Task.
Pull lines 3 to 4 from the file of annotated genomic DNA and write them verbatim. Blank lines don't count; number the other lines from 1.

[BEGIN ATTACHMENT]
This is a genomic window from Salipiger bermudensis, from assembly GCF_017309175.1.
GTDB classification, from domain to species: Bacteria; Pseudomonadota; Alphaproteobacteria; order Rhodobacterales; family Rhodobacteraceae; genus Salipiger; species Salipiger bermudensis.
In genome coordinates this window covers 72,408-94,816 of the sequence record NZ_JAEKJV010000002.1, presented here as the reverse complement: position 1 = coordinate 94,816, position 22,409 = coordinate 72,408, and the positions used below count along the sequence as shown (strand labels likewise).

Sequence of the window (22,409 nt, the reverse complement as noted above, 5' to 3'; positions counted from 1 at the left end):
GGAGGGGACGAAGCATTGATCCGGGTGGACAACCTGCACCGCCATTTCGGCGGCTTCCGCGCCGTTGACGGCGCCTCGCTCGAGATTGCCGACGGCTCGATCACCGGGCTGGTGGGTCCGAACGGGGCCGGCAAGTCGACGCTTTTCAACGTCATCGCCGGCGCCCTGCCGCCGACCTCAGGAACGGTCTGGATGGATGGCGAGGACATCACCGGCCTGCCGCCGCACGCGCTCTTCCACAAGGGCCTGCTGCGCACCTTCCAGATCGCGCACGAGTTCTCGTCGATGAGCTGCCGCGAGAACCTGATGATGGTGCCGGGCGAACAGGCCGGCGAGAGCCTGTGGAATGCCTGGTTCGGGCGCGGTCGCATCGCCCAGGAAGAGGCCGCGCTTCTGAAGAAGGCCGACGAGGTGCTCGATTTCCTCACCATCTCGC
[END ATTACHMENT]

In genome coordinates this window covers 72,408-94,816 of the sequence record NZ_JAEKJV010000002.1, presented here as the reverse complement: position 1 = coordinate 94,816, position 22,409 = coordinate 72,408, and the positions used below count along the sequence as shown (strand labels likewise).

Sequence of the window (22,409 nt, the reverse complement as noted above, 5' to 3'; positions counted from 1 at the left end):